What if doctors told you that smoking caused cancer, but you’d probably be fine if you didn’t smoke more than one cigarette a day? Luckily, they don’t, because even small amounts of smoke are harmful. So why don’t climate scientists follow the same principle?
A study was published recently that - once again - showed that a vegan diet is best in terms of greenhouse gas emissions as well as land use.
Before I go any further, let me acknowledge: saying that something is best in some aspects is not the same as saying it is perfect. Vegan-friendly snacks can contain palm oil from non-sustainable sources. Almonds and coffee are water-intensive. Rice paddies (flooded rice fields) can be a significant source of methane, one of the greenhouse gases responsible for global warming.
Having said that, when comparing different diets (standard western diet, meat-reduced, vegetarian, vegan), the vegan one is always the one that emits the least greenhouse gases and requires the least amount of land.
Such was the case in said recent study. The researchers wanted to find out how EU climate targets (reducing emissions by at least 80 per cent by mid-century) could be met. On the current western diet, this reduction is virtually impossible.
This is perhaps not surprising in light of the fact that livestock products and fish are by far the most emissions-intensive products, accounting for three quarters of all food-related emissions. Case in point: emissions for legumes (beans, peas, etc.) are only about one per cent that of beef!
But guess what: vegans already meet the requirements. If Europe went vegan tomorrow, that 80 per cent reduction would be achieved - and then some! According to this study, a vegan diet is the only scenario where more carbon is stored than released.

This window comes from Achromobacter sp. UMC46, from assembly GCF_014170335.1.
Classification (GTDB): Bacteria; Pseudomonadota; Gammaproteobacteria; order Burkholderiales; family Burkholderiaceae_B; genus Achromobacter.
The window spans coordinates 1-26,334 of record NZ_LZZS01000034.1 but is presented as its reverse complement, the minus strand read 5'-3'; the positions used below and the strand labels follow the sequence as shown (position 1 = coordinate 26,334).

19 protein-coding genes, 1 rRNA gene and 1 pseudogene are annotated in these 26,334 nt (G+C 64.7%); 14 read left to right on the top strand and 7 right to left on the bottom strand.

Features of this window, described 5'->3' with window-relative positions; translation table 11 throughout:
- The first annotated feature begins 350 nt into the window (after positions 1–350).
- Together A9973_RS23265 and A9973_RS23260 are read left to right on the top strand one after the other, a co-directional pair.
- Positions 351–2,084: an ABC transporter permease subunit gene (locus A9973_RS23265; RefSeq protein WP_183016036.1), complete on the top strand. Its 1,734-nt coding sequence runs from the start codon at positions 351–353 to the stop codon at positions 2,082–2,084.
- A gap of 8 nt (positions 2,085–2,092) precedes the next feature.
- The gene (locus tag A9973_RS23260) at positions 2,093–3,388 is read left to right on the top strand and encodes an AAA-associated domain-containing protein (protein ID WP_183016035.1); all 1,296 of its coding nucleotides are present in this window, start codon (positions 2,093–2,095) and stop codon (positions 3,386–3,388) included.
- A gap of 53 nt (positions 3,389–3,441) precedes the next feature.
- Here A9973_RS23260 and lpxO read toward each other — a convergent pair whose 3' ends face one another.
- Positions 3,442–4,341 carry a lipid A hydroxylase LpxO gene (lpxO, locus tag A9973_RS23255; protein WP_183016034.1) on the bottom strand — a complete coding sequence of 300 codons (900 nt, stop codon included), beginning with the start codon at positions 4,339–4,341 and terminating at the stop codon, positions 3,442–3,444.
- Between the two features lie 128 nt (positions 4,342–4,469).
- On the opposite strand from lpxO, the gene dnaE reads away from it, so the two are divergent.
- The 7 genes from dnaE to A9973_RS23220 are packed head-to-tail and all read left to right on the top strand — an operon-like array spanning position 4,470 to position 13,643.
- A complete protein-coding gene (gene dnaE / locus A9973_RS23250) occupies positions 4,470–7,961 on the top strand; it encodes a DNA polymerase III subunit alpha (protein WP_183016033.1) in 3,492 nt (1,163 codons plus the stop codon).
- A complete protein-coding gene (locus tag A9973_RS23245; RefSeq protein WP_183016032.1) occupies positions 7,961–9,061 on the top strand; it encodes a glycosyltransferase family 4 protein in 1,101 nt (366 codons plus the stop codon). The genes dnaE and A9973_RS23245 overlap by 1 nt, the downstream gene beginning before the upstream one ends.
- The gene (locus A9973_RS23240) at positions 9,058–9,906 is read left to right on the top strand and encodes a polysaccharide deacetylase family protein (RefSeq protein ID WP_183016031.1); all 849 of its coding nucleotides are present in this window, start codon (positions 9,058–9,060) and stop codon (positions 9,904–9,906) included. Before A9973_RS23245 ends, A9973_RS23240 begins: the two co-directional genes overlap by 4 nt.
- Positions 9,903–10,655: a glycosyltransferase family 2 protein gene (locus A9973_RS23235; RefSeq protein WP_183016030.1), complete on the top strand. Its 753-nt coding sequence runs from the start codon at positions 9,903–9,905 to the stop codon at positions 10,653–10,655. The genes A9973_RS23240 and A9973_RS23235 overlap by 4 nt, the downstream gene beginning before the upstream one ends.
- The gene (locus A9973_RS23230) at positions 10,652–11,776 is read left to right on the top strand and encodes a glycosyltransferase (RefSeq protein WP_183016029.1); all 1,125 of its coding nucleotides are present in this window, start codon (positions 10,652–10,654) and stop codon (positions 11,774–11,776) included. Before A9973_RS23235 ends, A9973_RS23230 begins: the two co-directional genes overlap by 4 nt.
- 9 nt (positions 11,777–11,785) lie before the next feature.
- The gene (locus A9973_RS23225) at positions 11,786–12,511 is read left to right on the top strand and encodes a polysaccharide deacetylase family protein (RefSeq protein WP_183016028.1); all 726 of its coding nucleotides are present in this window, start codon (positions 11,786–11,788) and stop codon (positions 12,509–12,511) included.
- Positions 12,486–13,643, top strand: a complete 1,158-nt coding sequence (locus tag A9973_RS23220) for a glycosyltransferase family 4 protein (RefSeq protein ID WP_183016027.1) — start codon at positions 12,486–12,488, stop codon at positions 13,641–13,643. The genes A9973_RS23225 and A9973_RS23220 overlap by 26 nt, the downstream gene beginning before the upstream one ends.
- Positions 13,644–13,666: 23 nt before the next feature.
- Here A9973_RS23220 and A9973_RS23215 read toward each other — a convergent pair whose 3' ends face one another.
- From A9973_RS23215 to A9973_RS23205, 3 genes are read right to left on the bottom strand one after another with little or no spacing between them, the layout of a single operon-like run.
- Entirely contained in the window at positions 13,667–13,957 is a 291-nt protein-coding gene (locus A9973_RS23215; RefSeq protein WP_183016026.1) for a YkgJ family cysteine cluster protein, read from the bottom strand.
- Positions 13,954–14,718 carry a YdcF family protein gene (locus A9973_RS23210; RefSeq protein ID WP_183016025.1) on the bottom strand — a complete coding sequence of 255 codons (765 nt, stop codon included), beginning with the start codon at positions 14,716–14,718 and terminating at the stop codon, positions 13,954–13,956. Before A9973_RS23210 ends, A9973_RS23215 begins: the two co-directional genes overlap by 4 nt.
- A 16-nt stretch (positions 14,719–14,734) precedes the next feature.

So was the take-away message of the study that the we should strive towards a vegan diet, as it is clearly the most efficient? No. Instead, the authors point out that we need to cut beef and lamb consumption by at least 50 per cent. But if you can’t live without your daily dose of meat, fear not: as long as you replace beef with poultry and pork, we can still scrape by and meet the target.
Why aim so low?
Another similar study, which evaluated diets based on their sustainability, gives the answer. The conclusion there, too, was that the vegan diet is by far the most sustainable. However, the researchers recommended a meat and fish-inclusive diet as “a feasible compromise acceptable to the general public”, “a compromise between sustainability and palatability”.
What is feasible, acceptable, or palatable in terms of diet is not up to environmental scientists to decide. The reasons why people have a hard time giving up meat, eggs, and dairy are numerous and complex. A study on greenhouse gas emissions, land use, and other ecological aspects of food consumption should objectively report which diet is the most efficient in terms of mitigating environmental damage. That appears to be the vegan diet.
True, the world will not go vegan overnight. I did not go vegan overnight! However, given that many scientists are already saying that the 2 degree target the global community has set itself will be exceeded, it is perhaps not a bad idea for researchers to convey a sense of, if not urgency, then at least objectiveness.
As for palatability: just have a look at all the fabulous, mouthwatering vegan foods you can eat by checking out our Vegan Recipe Club!